I have just completed the second series of the Danish television drama The Legacy. The Legacy tells the story of four adult siblings dealing with the repercussions of their mother’s death. Their mother was no ordinary woman. She was an internationally renowned artist who let her children to lead chaotic lives and this has continued to impact them in adulthood. It is only their mother’s death that brings them all back together. If you add a love child, adultery, fraud, drug abuse and suicide to an already fraught situation what you have is addictive viewing.
Then there is another personal favourite Borgen. A political drama series about Birgitte Nyborg the fictional first female Prime Minister of Denmark. A political drama that is riveting? Believe it. After watching all three series, you will never look at politicians or political announcements the same again. This series takes you behind the scenes – to the spin doctors, the compromises that have to be made and the destruction such exposure can have on your family and ideals. This is not dry, predictable drama. When you see Nyborg struggle to get into a skirt due to recent weight gain, you fall a little in love with her vulnerability and then you cheer her on as she tries to convince other political parties to form a coalition government. She is magnificent.
I can also recommend The Bridge. This crime drama begins with a body that has been cut in half and placed precisely on the border between Denmark and Sweden. This results in the cooperation between two unique detectives, Saga Norén, from Sweden, and Martin Rohde, from Denmark. Again there are no predictable plots here, and much of the drama comes from the interactions of the lead characters. You have Martin with his troubled private life, and Saga who has difficulty in social situations due to an unspecified almost Asperger-like condition. Together they make for fantastic viewing.
So what is it about Scandinavian drama? Well, to me it is about the quality of the acting and the unpredictability of the storylines. Combine that with relatable characters and strong female leads and I am won over – despite subtitles.
If you are looking for an evening more interesting and entertaining than another cooking or DIY TV show, then you need to get your hands on these DVDs. A friend of mine told me she hates subtitles as she didn’t come home after a hard day at work to “read the TV”, but I have even managed to convert her! Are you next?
In our household we like a good TV series. In fact, we like to totally immerse ourselves . In the winter of 2010 it was The Wire that captured our lives. Jimmy, Omar, Kima, Lester and the city of Baltimore were beamed into our living room every night for weeks on end. We watched Season 1, 2, 3, and 4, we were addicted. We were drawn in by the complex storylines, well-developed characters and gritty social and political realism. It was a wonderful distraction during a difficult time.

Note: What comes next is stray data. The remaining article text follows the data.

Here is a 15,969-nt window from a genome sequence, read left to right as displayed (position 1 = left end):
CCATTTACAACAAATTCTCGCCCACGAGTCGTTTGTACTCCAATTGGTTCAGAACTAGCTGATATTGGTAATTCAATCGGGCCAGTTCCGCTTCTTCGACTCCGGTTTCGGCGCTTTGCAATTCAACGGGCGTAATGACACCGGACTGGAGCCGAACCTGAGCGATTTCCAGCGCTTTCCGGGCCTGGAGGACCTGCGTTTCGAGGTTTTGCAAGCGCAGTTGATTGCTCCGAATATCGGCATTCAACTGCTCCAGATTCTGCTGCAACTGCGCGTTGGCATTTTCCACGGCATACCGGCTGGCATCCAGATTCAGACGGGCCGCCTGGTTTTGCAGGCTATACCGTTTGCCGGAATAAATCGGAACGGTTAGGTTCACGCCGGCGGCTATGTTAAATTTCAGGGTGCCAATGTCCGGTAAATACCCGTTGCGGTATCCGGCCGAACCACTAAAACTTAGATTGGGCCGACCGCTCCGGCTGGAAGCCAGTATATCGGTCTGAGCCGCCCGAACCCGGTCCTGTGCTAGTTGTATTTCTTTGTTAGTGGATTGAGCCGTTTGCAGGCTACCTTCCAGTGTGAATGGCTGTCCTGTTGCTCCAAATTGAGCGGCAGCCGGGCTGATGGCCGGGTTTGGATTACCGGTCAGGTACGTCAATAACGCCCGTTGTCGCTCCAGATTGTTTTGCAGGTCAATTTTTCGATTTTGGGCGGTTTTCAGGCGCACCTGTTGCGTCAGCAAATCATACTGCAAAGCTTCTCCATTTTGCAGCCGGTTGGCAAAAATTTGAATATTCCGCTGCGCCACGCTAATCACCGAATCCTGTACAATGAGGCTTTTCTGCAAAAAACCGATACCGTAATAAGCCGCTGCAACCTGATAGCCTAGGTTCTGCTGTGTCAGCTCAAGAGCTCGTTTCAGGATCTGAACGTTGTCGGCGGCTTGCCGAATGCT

We followed this with more series, a couple being Breaking Bad and Boardwalk Empire both compulsive and thrilling watches. More recently it has been Enlightened. This was recommended by a couple of colleagues, independent of each other. Librarians can be counted on for their recommendations.
We watched the ten half-hour episodes in one night and were well satisfied with our viewing. I did say we immersed ourselves. We talked about Enlightened after watching it, we talked about it the next morning, and I continued talking about it when I got to work. It was enlightening.
The series begins with forty year old Amy, played by Laura Dern, returning home to live with her mother after spending the last couple of months at the Open Air Retreat following a self-destructive breakdown. Amy now intends to change herself, she is determined to make the world a better place, and begins each episode with some new age insight. Her good intentions are thwarted by her self obsessed personality and she goes on to create havoc at home and work. This sets the scene for some memorable interactions with her mother, ex-husband and co-workers.
Enlightened is full of irony, very funny and yet is an unsettling watch. In fact, it can be cringe making and compelling at the same time. It is an intriguing watch as Amy’s philosophical awakening gradually uncovers a dark side to corporate America. If you need a good thought provoking television series then look no further. You will not be disappointed.
What television series would you recommend for these last winter days?
Christchurch, gird your loins, pull up your bootstraps and pop a clean hankie in your pocket. Yes, the Christchurch Arts Festival, hard out laughing in the face of adversity, is back, and at the programme launch soirée last night, a varied and exciting array of artsy acts waiting to razzle-dazzle us was revealed.